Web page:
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dc.contributor.authorHuber, Erik James
dc.date.accessioned2018-10-03T19:27:31Z
dc.date.available2019-12-18T07:00:33Z
dc.date.issued2017-12-30
dc.identifier.otherHuber_cornellgrad_0058F_10556
dc.identifier.otherhttp://dissertations.umi.com/cornellgrad:10556
dc.identifier.otherbibid: 10474169
dc.identifier.urihttps://hdl.handle.net/1813/59066
dc.description.abstractCarbon sequestration involves capturing CO2 from an exhaust source, compressing it to a supercritical fluid state, and injecting it underground where it can be stored. The environmental engineering goal of carbon sequestration is to prevent further increases in atmospheric CO2 concentration levels. This dissertation examines three aspects of carbon sequestration pertaining to the fluid dynamics of injection and post-injection within the geologic subsurface. First, a time dependent injection strategy of brine alternating with CO2 is proposed as a method to reduce the CO2 mobility by increasing the rates of residual trapping and dissolution. After making some assumptions, the equations governing the dynamics of CO2 mass transport become a coupled set of 1D wave equations, whose wave speeds provide insight into the relative permeability conditions required for this injection strategy to be most effective. Numerical solutions using the method of characteristics are then compared against 3D TOUGH2 simulations and comparable favorably to one another. Both models predict that alternating brine injection can reduce the mass fraction of mobile CO2 to less than 10% using a volume ratio brine:CO2 of less than 2.75 and on time scales that are 100 – 10,000 times faster than would occur with a continuous injection of CO2. Second, the stability of residually trapped CO2 is analyzed with respect to its susceptibility to become remobilized. Here, a reservoir containing a region of homogeneously dispersed pockets of residually trapped CO2 is considered. Should the pore pressure decrease, the CO2 will expand, remobilize, rise within the domain, and potentially spread along the caprock of the formation. The dynamics of this process are predicted using two different relative permeability models: Brooks-Corey, and a modified Brooks-Corey that incorporates percolation theory. Experimental data justifying this latter model is presented. More importantly, the time scales of remobilized CO2 motion are shown to be vastly different for these two models and suggest the need for further experimental data. Finally, as dry CO2 is injected into brine occupied reservoirs, there exists the potential for mechanical tension forces to be generated within the brine which can cause cavitation to occur. These cavitation dynamics are modeled here using explicit and averaged equations and compared to experimental data from drying an idealized synthetic heterogeneous porous media.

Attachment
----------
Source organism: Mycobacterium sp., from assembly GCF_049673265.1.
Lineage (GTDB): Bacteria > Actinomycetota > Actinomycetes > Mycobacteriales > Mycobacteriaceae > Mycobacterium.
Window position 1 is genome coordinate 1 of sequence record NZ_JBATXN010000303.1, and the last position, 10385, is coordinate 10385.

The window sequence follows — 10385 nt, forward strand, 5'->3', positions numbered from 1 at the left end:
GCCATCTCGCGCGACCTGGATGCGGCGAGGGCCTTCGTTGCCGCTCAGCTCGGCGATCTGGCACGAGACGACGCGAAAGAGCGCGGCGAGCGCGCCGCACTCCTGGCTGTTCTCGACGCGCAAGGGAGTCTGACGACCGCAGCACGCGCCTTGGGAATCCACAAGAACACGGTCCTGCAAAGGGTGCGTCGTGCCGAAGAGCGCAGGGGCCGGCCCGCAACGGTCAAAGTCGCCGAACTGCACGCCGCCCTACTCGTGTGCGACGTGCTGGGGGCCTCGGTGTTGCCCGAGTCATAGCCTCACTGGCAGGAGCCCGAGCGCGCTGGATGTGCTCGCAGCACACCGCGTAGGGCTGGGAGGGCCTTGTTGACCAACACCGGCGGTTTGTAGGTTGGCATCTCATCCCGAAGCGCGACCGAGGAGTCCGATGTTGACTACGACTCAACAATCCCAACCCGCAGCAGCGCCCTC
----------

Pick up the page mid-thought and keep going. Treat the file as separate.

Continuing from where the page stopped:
dc.language.isoen_US
dc.rightsAttribution-NonCommercial-ShareAlike 4.0 International*
dc.rights.urihttps://creativecommons.org/licenses/by-nc-sa/4.0/*
dc.subjectcarbon sequestration
dc.subjectcavitation dynamics
dc.subjectgeologic fluid mechanics
dc.subjectmethod of characteristics
dc.subjectpercolation theory
dc.subjectrelative permeability
dc.subjectEngineering
dc.titleMODELING THE DYNAMICS OF CARBON SEQUESTRATION: INJECTION STRATEGIES, REMOBILIZATION, AND CAVITATION
dc.typedissertation or thesis
thesis.degree.disciplineMechanical Engineering
thesis.degree.grantorCornell University
thesis.degree.levelDoctor of Philosophy
thesis.degree.namePh. D., Mechanical Engineering
dc.contributor.chairStroock, Abraham Duncan
dc.contributor.committeeMemberKoch, Donald L.
dc.contributor.committeeMemberDesjardins, Olivier
dcterms.licensehttps://hdl.handle.net/1813/59810
dc.identifier.doihttps://doi.org/10.7298/X4DF6PDD


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